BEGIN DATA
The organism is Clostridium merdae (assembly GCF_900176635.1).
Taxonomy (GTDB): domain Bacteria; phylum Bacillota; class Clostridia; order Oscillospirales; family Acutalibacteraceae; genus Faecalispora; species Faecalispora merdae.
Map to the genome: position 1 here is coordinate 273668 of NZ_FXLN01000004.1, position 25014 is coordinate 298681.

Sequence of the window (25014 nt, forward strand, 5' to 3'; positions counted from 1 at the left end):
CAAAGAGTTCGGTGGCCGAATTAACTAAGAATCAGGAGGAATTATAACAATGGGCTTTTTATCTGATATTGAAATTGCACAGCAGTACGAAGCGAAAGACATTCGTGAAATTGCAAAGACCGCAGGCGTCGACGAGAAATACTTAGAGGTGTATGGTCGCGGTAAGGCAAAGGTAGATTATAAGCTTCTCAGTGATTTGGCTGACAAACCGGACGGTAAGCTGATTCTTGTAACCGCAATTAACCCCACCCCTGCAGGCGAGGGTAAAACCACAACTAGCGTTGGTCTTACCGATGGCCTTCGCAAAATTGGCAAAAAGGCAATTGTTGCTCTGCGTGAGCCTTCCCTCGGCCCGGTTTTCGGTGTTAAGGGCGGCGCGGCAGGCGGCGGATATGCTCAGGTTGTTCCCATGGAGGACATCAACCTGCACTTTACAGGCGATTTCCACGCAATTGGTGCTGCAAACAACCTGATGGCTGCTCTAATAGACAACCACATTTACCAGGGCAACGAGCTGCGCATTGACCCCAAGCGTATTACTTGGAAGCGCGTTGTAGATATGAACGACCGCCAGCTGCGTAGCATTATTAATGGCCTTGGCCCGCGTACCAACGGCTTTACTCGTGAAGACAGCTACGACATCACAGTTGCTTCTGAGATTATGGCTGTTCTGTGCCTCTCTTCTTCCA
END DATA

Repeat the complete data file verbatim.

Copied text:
The organism is Clostridium merdae (assembly GCF_900176635.1).
Taxonomy (GTDB): domain Bacteria; phylum Bacillota; class Clostridia; order Oscillospirales; family Acutalibacteraceae; genus Faecalispora; species Faecalispora merdae.
Map to the genome: position 1 here is coordinate 273668 of NZ_FXLN01000004.1, position 25014 is coordinate 298681.

Sequence of the window (25014 nt, forward strand, 5' to 3'; positions counted from 1 at the left end):
CAAAGAGTTCGGTGGCCGAATTAACTAAGAATCAGGAGGAATTATAACAATGGGCTTTTTATCTGATATTGAAATTGCACAGCAGTACGAAGCGAAAGACATTCGTGAAATTGCAAAGACCGCAGGCGTCGACGAGAAATACTTAGAGGTGTATGGTCGCGGTAAGGCAAAGGTAGATTATAAGCTTCTCAGTGATTTGGCTGACAAACCGGACGGTAAGCTGATTCTTGTAACCGCAATTAACCCCACCCCTGCAGGCGAGGGTAAAACCACAACTAGCGTTGGTCTTACCGATGGCCTTCGCAAAATTGGCAAAAAGGCAATTGTTGCTCTGCGTGAGCCTTCCCTCGGCCCGGTTTTCGGTGTTAAGGGCGGCGCGGCAGGCGGCGGATATGCTCAGGTTGTTCCCATGGAGGACATCAACCTGCACTTTACAGGCGATTTCCACGCAATTGGTGCTGCAAACAACCTGATGGCTGCTCTAATAGACAACCACATTTACCAGGGCAACGAGCTGCGCATTGACCCCAAGCGTATTACTTGGAAGCGCGTTGTAGATATGAACGACCGCCAGCTGCGTAGCATTATTAATGGCCTTGGCCCGCGTACCAACGGCTTTACTCGTGAAGACAGCTACGACATCACAGTTGCTTCTGAGATTATGGCTGTTCTGTGCCTCTCTTCTTCCA